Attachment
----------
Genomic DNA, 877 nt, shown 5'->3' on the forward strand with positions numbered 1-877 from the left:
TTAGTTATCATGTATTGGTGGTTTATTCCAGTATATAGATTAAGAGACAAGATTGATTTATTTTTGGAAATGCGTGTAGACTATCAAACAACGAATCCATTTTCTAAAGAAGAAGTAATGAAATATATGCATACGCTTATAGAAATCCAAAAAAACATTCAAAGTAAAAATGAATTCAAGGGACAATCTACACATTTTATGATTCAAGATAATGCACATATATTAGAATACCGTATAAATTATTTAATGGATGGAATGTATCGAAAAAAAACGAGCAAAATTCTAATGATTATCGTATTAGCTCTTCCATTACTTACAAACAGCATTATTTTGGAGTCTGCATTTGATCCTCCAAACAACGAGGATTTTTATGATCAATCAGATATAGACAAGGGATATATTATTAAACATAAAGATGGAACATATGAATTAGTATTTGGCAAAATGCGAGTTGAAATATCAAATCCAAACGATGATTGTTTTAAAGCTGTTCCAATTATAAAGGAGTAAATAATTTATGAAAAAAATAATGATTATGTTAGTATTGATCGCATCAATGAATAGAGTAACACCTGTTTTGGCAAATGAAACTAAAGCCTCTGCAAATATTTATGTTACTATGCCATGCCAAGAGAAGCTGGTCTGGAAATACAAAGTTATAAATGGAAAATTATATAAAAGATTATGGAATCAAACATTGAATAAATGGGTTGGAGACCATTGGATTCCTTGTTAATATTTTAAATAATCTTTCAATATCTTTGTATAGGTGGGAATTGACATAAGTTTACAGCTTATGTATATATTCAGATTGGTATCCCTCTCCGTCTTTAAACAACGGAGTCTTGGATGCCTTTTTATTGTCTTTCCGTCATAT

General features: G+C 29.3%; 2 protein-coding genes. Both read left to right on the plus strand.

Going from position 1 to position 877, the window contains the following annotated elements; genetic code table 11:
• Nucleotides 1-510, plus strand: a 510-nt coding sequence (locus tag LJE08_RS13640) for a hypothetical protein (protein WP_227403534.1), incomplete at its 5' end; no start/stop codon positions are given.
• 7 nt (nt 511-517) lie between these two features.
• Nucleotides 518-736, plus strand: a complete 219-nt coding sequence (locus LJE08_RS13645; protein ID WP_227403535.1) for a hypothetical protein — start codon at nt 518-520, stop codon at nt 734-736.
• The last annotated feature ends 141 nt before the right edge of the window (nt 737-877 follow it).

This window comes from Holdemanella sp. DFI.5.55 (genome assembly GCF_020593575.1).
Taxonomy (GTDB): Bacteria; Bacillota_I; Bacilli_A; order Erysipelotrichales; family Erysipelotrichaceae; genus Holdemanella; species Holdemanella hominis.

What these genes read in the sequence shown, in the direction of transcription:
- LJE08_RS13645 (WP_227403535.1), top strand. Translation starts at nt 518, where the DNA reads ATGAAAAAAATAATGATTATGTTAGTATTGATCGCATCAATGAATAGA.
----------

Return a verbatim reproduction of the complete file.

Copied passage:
Genomic DNA, 877 nt, shown 5'->3' on the forward strand with positions numbered 1-877 from the left:
TTAGTTATCATGTATTGGTGGTTTATTCCAGTATATAGATTAAGAGACAAGATTGATTTATTTTTGGAAATGCGTGTAGACTATCAAACAACGAATCCATTTTCTAAAGAAGAAGTAATGAAATATATGCATACGCTTATAGAAATCCAAAAAAACATTCAAAGTAAAAATGAATTCAAGGGACAATCTACACATTTTATGATTCAAGATAATGCACATATATTAGAATACCGTATAAATTATTTAATGGATGGAATGTATCGAAAAAAAACGAGCAAAATTCTAATGATTATCGTATTAGCTCTTCCATTACTTACAAACAGCATTATTTTGGAGTCTGCATTTGATCCTCCAAACAACGAGGATTTTTATGATCAATCAGATATAGACAAGGGATATATTATTAAACATAAAGATGGAACATATGAATTAGTATTTGGCAAAATGCGAGTTGAAATATCAAATCCAAACGATGATTGTTTTAAAGCTGTTCCAATTATAAAGGAGTAAATAATTTATGAAAAAAATAATGATTATGTTAGTATTGATCGCATCAATGAATAGAGTAACACCTGTTTTGGCAAATGAAACTAAAGCCTCTGCAAATATTTATGTTACTATGCCATGCCAAGAGAAGCTGGTCTGGAAATACAAAGTTATAAATGGAAAATTATATAAAAGATTATGGAATCAAACATTGAATAAATGGGTTGGAGACCATTGGATTCCTTGTTAATATTTTAAATAATCTTTCAATATCTTTGTATAGGTGGGAATTGACATAAGTTTACAGCTTATGTATATATTCAGATTGGTATCCCTCTCCGTCTTTAAACAACGGAGTCTTGGATGCCTTTTTATTGTCTTTCCGTCATAT

General features: G+C 29.3%; 2 protein-coding genes. Both read left to right on the plus strand.

Going from position 1 to position 877, the window contains the following annotated elements; genetic code table 11:
• Nucleotides 1-510, plus strand: a 510-nt coding sequence (locus tag LJE08_RS13640) for a hypothetical protein (protein WP_227403534.1), incomplete at its 5' end; no start/stop codon positions are given.
• 7 nt (nt 511-517) lie between these two features.
• Nucleotides 518-736, plus strand: a complete 219-nt coding sequence (locus LJE08_RS13645; protein ID WP_227403535.1) for a hypothetical protein — start codon at nt 518-520, stop codon at nt 734-736.
• The last annotated feature ends 141 nt before the right edge of the window (nt 737-877 follow it).

This window comes from Holdemanella sp. DFI.5.55 (genome assembly GCF_020593575.1).
Taxonomy (GTDB): Bacteria; Bacillota_I; Bacilli_A; order Erysipelotrichales; family Erysipelotrichaceae; genus Holdemanella; species Holdemanella hominis.

What these genes read in the sequence shown, in the direction of transcription:
- LJE08_RS13645 (WP_227403535.1), top strand. Translation starts at nt 518, where the DNA reads ATGAAAAAAATAATGATTATGTTAGTATTGATCGCATCAATGAATAGA.